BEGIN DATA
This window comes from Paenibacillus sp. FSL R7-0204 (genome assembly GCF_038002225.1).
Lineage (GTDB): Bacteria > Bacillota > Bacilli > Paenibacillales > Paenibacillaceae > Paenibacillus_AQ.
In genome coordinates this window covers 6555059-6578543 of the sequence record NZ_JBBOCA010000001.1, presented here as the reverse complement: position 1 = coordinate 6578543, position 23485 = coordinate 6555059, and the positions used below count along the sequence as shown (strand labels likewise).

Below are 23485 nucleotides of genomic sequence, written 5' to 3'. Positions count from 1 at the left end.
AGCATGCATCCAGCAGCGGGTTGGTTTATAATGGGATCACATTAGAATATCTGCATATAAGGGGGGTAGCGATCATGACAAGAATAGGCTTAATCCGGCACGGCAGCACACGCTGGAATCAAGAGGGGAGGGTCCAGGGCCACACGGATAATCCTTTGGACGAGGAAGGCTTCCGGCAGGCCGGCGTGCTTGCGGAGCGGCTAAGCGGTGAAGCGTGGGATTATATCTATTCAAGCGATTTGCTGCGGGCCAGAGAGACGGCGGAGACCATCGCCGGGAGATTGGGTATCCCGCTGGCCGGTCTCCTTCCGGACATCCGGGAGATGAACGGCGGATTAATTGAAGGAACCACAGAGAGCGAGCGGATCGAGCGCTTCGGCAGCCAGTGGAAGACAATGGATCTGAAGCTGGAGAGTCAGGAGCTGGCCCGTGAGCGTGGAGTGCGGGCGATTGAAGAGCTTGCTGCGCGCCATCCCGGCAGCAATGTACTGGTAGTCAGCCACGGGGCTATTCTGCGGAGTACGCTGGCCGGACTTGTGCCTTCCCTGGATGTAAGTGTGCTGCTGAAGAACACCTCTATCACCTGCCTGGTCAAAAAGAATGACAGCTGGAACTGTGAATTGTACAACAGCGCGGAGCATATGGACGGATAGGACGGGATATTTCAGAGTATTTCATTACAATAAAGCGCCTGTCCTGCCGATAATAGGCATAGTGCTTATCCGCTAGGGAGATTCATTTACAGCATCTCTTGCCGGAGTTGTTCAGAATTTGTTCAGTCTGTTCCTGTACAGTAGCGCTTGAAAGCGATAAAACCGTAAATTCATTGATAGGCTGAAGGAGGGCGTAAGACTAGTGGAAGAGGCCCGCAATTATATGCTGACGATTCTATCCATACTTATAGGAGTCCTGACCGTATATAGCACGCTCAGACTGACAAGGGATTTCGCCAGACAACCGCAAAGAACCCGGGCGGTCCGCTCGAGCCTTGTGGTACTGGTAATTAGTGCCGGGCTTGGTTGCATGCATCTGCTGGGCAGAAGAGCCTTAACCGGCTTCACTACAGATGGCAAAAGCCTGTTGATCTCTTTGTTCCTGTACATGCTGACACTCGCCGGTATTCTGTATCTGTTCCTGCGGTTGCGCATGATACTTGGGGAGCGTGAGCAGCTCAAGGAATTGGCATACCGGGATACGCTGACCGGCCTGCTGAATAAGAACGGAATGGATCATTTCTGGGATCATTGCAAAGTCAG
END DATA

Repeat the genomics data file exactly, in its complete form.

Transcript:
This window comes from Paenibacillus sp. FSL R7-0204 (genome assembly GCF_038002225.1).
Lineage (GTDB): Bacteria > Bacillota > Bacilli > Paenibacillales > Paenibacillaceae > Paenibacillus_AQ.
In genome coordinates this window covers 6555059-6578543 of the sequence record NZ_JBBOCA010000001.1, presented here as the reverse complement: position 1 = coordinate 6578543, position 23485 = coordinate 6555059, and the positions used below count along the sequence as shown (strand labels likewise).

Below are 23485 nucleotides of genomic sequence, written 5' to 3'. Positions count from 1 at the left end.
AGCATGCATCCAGCAGCGGGTTGGTTTATAATGGGATCACATTAGAATATCTGCATATAAGGGGGGTAGCGATCATGACAAGAATAGGCTTAATCCGGCACGGCAGCACACGCTGGAATCAAGAGGGGAGGGTCCAGGGCCACACGGATAATCCTTTGGACGAGGAAGGCTTCCGGCAGGCCGGCGTGCTTGCGGAGCGGCTAAGCGGTGAAGCGTGGGATTATATCTATTCAAGCGATTTGCTGCGGGCCAGAGAGACGGCGGAGACCATCGCCGGGAGATTGGGTATCCCGCTGGCCGGTCTCCTTCCGGACATCCGGGAGATGAACGGCGGATTAATTGAAGGAACCACAGAGAGCGAGCGGATCGAGCGCTTCGGCAGCCAGTGGAAGACAATGGATCTGAAGCTGGAGAGTCAGGAGCTGGCCCGTGAGCGTGGAGTGCGGGCGATTGAAGAGCTTGCTGCGCGCCATCCCGGCAGCAATGTACTGGTAGTCAGCCACGGGGCTATTCTGCGGAGTACGCTGGCCGGACTTGTGCCTTCCCTGGATGTAAGTGTGCTGCTGAAGAACACCTCTATCACCTGCCTGGTCAAAAAGAATGACAGCTGGAACTGTGAATTGTACAACAGCGCGGAGCATATGGACGGATAGGACGGGATATTTCAGAGTATTTCATTACAATAAAGCGCCTGTCCTGCCGATAATAGGCATAGTGCTTATCCGCTAGGGAGATTCATTTACAGCATCTCTTGCCGGAGTTGTTCAGAATTTGTTCAGTCTGTTCCTGTACAGTAGCGCTTGAAAGCGATAAAACCGTAAATTCATTGATAGGCTGAAGGAGGGCGTAAGACTAGTGGAAGAGGCCCGCAATTATATGCTGACGATTCTATCCATACTTATAGGAGTCCTGACCGTATATAGCACGCTCAGACTGACAAGGGATTTCGCCAGACAACCGCAAAGAACCCGGGCGGTCCGCTCGAGCCTTGTGGTACTGGTAATTAGTGCCGGGCTTGGTTGCATGCATCTGCTGGGCAGAAGAGCCTTAACCGGCTTCACTACAGATGGCAAAAGCCTGTTGATCTCTTTGTTCCTGTACATGCTGACACTCGCCGGTATTCTGTATCTGTTCCTGCGGTTGCGCATGATACTTGGGGAGCGTGAGCAGCTCAAGGAATTGGCATACCGGGATACGCTGACCGGCCTGCTGAATAAGAACGGAATGGATCATTTCTGGGATCATTGCAAAGTCAG